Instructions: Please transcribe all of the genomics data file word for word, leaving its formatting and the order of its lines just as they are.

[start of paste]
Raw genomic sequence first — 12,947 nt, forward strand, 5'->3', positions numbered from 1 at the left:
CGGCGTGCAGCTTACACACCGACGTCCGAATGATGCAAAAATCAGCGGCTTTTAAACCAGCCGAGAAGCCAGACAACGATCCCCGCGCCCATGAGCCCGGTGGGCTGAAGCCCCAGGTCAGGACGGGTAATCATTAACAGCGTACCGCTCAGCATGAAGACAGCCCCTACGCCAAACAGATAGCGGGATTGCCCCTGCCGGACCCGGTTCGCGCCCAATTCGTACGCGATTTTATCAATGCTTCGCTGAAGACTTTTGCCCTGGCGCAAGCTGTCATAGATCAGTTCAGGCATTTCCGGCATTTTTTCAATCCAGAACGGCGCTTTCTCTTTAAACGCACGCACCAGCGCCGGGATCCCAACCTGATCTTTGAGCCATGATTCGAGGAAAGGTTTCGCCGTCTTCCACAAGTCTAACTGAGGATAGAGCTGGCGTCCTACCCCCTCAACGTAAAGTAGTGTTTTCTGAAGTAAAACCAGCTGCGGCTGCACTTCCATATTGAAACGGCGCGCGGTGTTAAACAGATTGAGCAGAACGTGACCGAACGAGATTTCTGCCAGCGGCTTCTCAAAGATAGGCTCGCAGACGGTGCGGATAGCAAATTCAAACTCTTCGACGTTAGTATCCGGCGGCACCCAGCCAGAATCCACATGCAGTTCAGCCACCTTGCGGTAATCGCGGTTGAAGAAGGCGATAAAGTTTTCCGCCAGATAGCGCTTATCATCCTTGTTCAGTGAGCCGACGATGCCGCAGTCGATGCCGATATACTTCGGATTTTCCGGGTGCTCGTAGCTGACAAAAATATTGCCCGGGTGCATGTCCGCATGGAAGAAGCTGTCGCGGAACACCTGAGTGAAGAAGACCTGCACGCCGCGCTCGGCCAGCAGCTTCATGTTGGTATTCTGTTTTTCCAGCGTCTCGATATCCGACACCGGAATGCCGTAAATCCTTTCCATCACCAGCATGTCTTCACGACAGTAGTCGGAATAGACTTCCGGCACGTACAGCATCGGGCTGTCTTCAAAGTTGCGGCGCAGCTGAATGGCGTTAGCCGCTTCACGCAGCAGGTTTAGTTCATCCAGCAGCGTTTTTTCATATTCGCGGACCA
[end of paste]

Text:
Raw genomic sequence first — 12,947 nt, forward strand, 5'->3', positions numbered from 1 at the left:
CGGCGTGCAGCTTACACACCGACGTCCGAATGATGCAAAAATCAGCGGCTTTTAAACCAGCCGAGAAGCCAGACAACGATCCCCGCGCCCATGAGCCCGGTGGGCTGAAGCCCCAGGTCAGGACGGGTAATCATTAACAGCGTACCGCTCAGCATGAAGACAGCCCCTACGCCAAACAGATAGCGGGATTGCCCCTGCCGGACCCGGTTCGCGCCCAATTCGTACGCGATTTTATCAATGCTTCGCTGAAGACTTTTGCCCTGGCGCAAGCTGTCATAGATCAGTTCAGGCATTTCCGGCATTTTTTCAATCCAGAACGGCGCTTTCTCTTTAAACGCACGCACCAGCGCCGGGATCCCAACCTGATCTTTGAGCCATGATTCGAGGAAAGGTTTCGCCGTCTTCCACAAGTCTAACTGAGGATAGAGCTGGCGTCCTACCCCCTCAACGTAAAGTAGTGTTTTCTGAAGTAAAACCAGCTGCGGCTGCACTTCCATATTGAAACGGCGCGCGGTGTTAAACAGATTGAGCAGAACGTGACCGAACGAGATTTCTGCCAGCGGCTTCTCAAAGATAGGCTCGCAGACGGTGCGGATAGCAAATTCAAACTCTTCGACGTTAGTATCCGGCGGCACCCAGCCAGAATCCACATGCAGTTCAGCCACCTTGCGGTAATCGCGGTTGAAGAAGGCGATAAAGTTTTCCGCCAGATAGCGCTTATCATCCTTGTTCAGTGAGCCGACGATGCCGCAGTCGATGCCGATATACTTCGGATTTTCCGGGTGCTCGTAGCTGACAAAAATATTGCCCGGGTGCATGTCCGCATGGAAGAAGCTGTCGCGGAACACCTGAGTGAAGAAGACCTGCACGCCGCGCTCGGCCAGCAGCTTCATGTTGGTATTCTGTTTTTCCAGCGTCTCGATATCCGACACCGGAATGCCGTAAATCCTTTCCATCACCAGCATGTCTTCACGACAGTAGTCGGAATAGACTTCCGGCACGTACAGCATCGGGCTGTCTTCAAAGTTGCGGCGCAGCTGAATGGCGTTAGCCGCTTCACGCAGCAGGTTTAGTTCATCCAGCAGCGTTTTTTCATATTCGCGGACCA